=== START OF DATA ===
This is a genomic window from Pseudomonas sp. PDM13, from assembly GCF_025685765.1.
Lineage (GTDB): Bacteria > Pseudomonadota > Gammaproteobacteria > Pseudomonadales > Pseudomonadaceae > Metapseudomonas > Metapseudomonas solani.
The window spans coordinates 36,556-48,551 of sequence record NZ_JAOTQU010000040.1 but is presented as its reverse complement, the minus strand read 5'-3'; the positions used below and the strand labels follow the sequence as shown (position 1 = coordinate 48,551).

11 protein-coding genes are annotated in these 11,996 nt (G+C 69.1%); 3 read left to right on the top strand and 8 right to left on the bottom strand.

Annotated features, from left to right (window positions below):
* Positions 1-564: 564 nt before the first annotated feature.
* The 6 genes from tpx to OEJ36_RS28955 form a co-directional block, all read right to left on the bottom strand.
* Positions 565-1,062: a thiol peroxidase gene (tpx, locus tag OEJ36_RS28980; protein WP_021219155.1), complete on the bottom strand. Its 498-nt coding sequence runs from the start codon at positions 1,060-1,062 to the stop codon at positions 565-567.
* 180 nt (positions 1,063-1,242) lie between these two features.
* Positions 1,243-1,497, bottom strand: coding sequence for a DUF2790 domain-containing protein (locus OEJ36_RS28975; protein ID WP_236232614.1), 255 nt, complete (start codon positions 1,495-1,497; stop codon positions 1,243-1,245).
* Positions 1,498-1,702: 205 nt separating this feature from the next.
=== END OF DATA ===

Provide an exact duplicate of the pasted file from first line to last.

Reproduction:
This is a genomic window from Pseudomonas sp. PDM13, from assembly GCF_025685765.1.
Lineage (GTDB): Bacteria > Pseudomonadota > Gammaproteobacteria > Pseudomonadales > Pseudomonadaceae > Metapseudomonas > Metapseudomonas solani.
The window spans coordinates 36,556-48,551 of sequence record NZ_JAOTQU010000040.1 but is presented as its reverse complement, the minus strand read 5'-3'; the positions used below and the strand labels follow the sequence as shown (position 1 = coordinate 48,551).

11 protein-coding genes are annotated in these 11,996 nt (G+C 69.1%); 3 read left to right on the top strand and 8 right to left on the bottom strand.

Annotated features, from left to right (window positions below):
* Positions 1-564: 564 nt before the first annotated feature.
* The 6 genes from tpx to OEJ36_RS28955 form a co-directional block, all read right to left on the bottom strand.
* Positions 565-1,062: a thiol peroxidase gene (tpx, locus tag OEJ36_RS28980; protein WP_021219155.1), complete on the bottom strand. Its 498-nt coding sequence runs from the start codon at positions 1,060-1,062 to the stop codon at positions 565-567.
* 180 nt (positions 1,063-1,242) lie between these two features.
* Positions 1,243-1,497, bottom strand: coding sequence for a DUF2790 domain-containing protein (locus OEJ36_RS28975; protein ID WP_236232614.1), 255 nt, complete (start codon positions 1,495-1,497; stop codon positions 1,243-1,245).
* Positions 1,498-1,702: 205 nt separating this feature from the next.